Foundation of Finance

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Foundations of Finance: Overview

Prof. Alex Shapiro

Lecture Notes 1: Overview
This lecture introduces much of the terminology we will use in the course, and we will describe it in more detail later. For now, to set the stage, we will review it very briefly in class, but make sure to get the supplemental details from the textbook.

I.

Readings

II. Asset Classes
III. Characteristics of an Asset
IV. The Financial System
V.

Financial Markets

VI. Financial Intermediaries
VII. Trends
VIII. Additional Readings

Buzz Words:

(No) Arbitrage, Present Value,
Risk, Risk Aversion, Risk Adjustment,
Portfolios, Diversification,
Option Value, Equilibrium, Liquidity
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Foundations of Finance: Overview

I. Readings
A. BKM Chapter 1.
B. Skim BKM Chapter 2.
C. Articles distributed in class

Insert Figure 1-1:

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Foundations of Finance: Overview

II. Asset Classes
A. Real Assets
1. natural resources.
2. physical capital.
3. human capital.
4. “Cultural” Capital
5. Intellectual Property

B. Financial Assets (referred to as securities)
Specify level, timing and conditions for payment of cash, goods or other financial assets.

1. Money
a medium of exchange (a paper claim backed by the government), is held to allow the completion of transactions.

2. Debt
a claim to a predetermined payment stream, usually secured on a set of real or financial assets (maturity is time from issue to expiration).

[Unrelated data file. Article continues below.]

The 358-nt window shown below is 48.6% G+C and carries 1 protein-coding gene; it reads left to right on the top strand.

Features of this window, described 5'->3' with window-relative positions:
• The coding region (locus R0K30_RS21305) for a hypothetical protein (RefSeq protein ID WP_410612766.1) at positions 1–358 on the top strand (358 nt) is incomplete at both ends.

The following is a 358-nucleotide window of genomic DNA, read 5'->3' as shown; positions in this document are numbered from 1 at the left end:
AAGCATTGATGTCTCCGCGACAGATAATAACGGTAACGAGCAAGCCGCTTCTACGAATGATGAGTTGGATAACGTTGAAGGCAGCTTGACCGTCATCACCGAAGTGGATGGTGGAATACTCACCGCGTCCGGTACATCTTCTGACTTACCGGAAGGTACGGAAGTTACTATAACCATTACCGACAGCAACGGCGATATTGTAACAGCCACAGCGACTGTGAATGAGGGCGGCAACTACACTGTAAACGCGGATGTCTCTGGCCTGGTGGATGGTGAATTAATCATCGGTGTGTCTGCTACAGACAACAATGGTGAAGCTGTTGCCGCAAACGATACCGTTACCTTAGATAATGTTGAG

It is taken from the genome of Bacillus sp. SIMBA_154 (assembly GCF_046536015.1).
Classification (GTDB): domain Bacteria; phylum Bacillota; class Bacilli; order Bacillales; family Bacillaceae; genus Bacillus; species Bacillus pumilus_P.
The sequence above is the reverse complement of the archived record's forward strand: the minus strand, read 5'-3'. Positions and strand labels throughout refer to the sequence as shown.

3. Equity
residual claim to a set of real or financial assets (usually of a corporation) usually coupled with corporate control.

4. Derivatives
payoff is dependant on the value of some other (usually financial) asset.

5. Combinations of the above
Example: Callable Bond
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Foundations of Finance: Overview

C. Illustration: Debt vs. Equity.
Suppose XYZ Co s assets pay off a random amount of Cash Flow (CF) in 1 year s time and XYZ has issued debt with a promised payment of $100 in 1 year s time, and equity. The value of the Debt, Equity, and Firm Assets will depend on the realization of CF.

CF

100

120

140

160

180

Debt

CF

60

80

100

100

100

100

100

100

min{CF,100}

Equity

0

0

0

0

CF-100

20

40

60

80

max{0,CF-100}

Firm

CF

60

80

100

CF

120

140

160

180

CF

Equity = 0, means that the Debtholders take over what’s left of the assets. Example: The retailer Kmart Corp was not generating enough CF. In May 2003, after a period of reorganization under bankruptcy (so called chapter 11 reorganization), the Equity (also referred to as “shares,” “stocks”) of Kmart lost all their value, and ownership of the company was transferred to its creditors.

D. Example: IBM Corporation.
1. Real Assets:
plant used to build computers.
2. Claims to the income generated by Real Assets:
a) Equity: IBM stock.
b) Debt: IBM bonds.
3. Derivatives:
Claims on IBM stock.
A call option on IBM stock gives the holder the right (but not the obligation) to buy the stock at a given exercise price.
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Foundations of Finance: Overview

Insert IBM Data on pages 5-8

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Foundations of Finance: Overview

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Foundations of Finance: Overview

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Foundations of Finance: Overview

III. Characteristics of an Asset
A. Divisibility:
extent to which fractional amounts of an asset can be sold/bought. 1. Physical assets are often indivisible (cars) but not always (gas). 2. Financial assets often are divisible (equity of a corporation). In this course we will treat all financial assets as divisible.

B. Liquidity:
refers to the speed (and price impact) with which the asset can be sold. 1. Money is the most liquid asset.
2. Large firm equity tends to be more liquid than small firm equity. In this course we will treat all assets as equally liquid.

C. Standardization:
extent to which units of the asset are the same.
1. New cars are...
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